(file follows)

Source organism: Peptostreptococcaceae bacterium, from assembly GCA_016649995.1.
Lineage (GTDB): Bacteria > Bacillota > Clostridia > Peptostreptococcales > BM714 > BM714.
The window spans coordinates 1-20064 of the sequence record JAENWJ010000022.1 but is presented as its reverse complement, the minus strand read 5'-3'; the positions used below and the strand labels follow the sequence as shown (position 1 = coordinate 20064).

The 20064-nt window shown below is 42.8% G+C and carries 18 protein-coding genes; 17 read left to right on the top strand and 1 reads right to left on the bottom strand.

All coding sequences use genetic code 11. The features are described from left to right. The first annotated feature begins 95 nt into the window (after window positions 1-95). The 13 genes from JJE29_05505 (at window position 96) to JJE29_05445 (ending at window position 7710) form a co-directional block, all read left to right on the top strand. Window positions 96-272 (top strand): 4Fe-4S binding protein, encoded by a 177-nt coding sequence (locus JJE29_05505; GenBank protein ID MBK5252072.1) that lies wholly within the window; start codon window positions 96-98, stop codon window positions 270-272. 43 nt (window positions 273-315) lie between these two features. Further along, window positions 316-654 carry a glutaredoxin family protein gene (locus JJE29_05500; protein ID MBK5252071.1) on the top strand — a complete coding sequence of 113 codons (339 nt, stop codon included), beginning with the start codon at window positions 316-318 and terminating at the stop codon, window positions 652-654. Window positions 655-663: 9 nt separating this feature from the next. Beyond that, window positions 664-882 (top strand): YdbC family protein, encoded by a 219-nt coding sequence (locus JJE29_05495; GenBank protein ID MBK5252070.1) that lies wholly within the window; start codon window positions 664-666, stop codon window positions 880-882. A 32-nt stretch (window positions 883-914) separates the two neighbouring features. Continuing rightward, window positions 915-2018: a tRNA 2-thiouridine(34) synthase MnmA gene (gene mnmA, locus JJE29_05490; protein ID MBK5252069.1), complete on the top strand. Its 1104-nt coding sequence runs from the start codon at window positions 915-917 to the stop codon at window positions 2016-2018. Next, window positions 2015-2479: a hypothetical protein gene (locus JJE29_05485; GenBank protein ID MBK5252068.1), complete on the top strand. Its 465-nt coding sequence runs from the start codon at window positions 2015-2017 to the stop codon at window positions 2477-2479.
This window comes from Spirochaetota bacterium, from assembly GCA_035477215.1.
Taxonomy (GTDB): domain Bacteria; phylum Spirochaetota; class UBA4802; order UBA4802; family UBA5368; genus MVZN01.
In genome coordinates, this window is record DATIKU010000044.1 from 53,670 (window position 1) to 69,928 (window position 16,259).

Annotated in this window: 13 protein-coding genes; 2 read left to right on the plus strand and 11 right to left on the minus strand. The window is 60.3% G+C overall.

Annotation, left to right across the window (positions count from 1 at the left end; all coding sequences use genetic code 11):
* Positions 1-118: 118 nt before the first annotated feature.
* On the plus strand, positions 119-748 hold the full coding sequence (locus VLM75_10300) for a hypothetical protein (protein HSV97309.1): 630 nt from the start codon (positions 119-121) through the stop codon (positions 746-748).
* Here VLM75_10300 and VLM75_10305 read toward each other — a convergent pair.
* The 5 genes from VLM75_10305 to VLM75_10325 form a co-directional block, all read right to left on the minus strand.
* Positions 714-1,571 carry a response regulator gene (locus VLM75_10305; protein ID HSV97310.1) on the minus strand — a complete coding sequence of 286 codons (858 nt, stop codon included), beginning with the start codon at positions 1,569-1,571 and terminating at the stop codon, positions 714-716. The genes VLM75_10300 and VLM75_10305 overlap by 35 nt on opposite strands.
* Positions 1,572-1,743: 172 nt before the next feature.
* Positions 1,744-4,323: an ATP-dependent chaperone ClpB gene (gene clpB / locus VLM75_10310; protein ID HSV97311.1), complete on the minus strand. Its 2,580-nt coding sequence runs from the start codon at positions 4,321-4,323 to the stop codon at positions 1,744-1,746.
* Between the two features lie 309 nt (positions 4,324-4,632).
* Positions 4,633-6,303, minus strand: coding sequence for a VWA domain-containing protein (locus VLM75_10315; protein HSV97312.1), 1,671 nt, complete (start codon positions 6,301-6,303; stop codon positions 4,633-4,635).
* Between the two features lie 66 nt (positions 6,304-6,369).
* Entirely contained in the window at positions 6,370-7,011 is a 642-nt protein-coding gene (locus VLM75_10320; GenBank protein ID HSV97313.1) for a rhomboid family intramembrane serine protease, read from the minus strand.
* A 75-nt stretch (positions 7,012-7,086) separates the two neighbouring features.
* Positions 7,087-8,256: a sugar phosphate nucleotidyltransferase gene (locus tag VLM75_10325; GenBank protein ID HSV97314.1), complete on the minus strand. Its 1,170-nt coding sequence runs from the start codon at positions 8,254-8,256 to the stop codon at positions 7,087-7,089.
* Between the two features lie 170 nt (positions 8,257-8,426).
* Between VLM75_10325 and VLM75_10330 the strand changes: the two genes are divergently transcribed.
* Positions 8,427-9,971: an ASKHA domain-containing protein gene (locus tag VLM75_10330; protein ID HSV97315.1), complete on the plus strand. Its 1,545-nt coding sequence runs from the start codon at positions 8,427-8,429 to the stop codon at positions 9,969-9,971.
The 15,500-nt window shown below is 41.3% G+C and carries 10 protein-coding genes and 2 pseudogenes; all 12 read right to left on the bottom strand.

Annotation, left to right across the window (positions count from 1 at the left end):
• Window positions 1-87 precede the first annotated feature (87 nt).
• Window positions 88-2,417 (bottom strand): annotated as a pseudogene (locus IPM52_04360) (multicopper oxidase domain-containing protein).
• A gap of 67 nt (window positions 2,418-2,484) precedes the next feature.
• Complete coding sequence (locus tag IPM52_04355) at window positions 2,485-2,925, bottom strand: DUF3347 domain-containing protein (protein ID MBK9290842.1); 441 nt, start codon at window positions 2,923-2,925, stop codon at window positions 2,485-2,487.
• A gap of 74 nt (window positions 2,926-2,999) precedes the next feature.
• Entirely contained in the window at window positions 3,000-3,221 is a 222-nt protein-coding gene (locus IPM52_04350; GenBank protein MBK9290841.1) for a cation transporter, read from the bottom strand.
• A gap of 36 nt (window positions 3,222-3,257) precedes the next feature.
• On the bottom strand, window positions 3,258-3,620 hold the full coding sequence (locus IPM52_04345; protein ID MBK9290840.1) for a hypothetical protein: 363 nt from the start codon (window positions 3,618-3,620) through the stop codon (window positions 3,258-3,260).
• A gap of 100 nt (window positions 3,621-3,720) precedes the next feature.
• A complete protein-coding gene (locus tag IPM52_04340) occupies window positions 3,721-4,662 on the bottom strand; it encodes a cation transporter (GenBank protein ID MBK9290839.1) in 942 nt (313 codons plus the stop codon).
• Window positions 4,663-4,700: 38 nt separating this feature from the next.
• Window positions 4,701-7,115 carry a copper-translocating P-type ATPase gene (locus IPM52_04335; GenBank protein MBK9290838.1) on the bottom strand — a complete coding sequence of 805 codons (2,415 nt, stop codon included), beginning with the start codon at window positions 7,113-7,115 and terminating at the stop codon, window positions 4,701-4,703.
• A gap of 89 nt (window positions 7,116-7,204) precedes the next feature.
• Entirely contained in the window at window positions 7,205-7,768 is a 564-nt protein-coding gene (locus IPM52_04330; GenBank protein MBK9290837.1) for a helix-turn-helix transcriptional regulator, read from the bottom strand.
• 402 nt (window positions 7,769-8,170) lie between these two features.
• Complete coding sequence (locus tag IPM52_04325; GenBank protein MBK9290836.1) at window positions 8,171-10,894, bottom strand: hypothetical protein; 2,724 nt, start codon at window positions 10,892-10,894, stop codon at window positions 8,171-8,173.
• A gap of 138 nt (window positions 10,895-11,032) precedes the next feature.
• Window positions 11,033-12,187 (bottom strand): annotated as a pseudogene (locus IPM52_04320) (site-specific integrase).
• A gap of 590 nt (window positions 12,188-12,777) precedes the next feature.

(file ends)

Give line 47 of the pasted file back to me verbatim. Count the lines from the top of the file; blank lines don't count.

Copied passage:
• A gap of 590 nt (window positions 12,188-12,777) precedes the next feature.